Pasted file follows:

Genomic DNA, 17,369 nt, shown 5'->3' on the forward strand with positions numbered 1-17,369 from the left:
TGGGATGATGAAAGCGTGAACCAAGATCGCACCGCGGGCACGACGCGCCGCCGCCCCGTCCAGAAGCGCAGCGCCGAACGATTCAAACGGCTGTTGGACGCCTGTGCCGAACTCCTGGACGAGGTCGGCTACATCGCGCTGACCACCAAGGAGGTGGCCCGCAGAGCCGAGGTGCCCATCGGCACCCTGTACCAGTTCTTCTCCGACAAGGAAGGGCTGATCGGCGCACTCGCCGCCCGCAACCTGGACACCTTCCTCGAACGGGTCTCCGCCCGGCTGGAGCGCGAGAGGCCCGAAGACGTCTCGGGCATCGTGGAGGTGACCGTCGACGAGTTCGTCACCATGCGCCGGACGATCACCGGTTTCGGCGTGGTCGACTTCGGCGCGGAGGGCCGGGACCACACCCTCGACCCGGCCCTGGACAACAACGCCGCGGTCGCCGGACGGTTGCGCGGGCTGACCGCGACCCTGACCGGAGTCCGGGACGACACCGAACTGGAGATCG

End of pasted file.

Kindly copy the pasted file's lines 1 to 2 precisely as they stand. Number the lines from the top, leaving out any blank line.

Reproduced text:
Genomic DNA, 17,369 nt, shown 5'->3' on the forward strand with positions numbered 1-17,369 from the left:
TGGGATGATGAAAGCGTGAACCAAGATCGCACCGCGGGCACGACGCGCCGCCGCCCCGTCCAGAAGCGCAGCGCCGAACGATTCAAACGGCTGTTGGACGCCTGTGCCGAACTCCTGGACGAGGTCGGCTACATCGCGCTGACCACCAAGGAGGTGGCCCGCAGAGCCGAGGTGCCCATCGGCACCCTGTACCAGTTCTTCTCCGACAAGGAAGGGCTGATCGGCGCACTCGCCGCCCGCAACCTGGACACCTTCCTCGAACGGGTCTCCGCCCGGCTGGAGCGCGAGAGGCCCGAAGACGTCTCGGGCATCGTGGAGGTGACCGTCGACGAGTTCGTCACCATGCGCCGGACGATCACCGGTTTCGGCGTGGTCGACTTCGGCGCGGAGGGCCGGGACCACACCCTCGACCCGGCCCTGGACAACAACGCCGCGGTCGCCGGACGGTTGCGCGGGCTGACCGCGACCCTGACCGGAGTCCGGGACGACACCGAACTGGAGATCG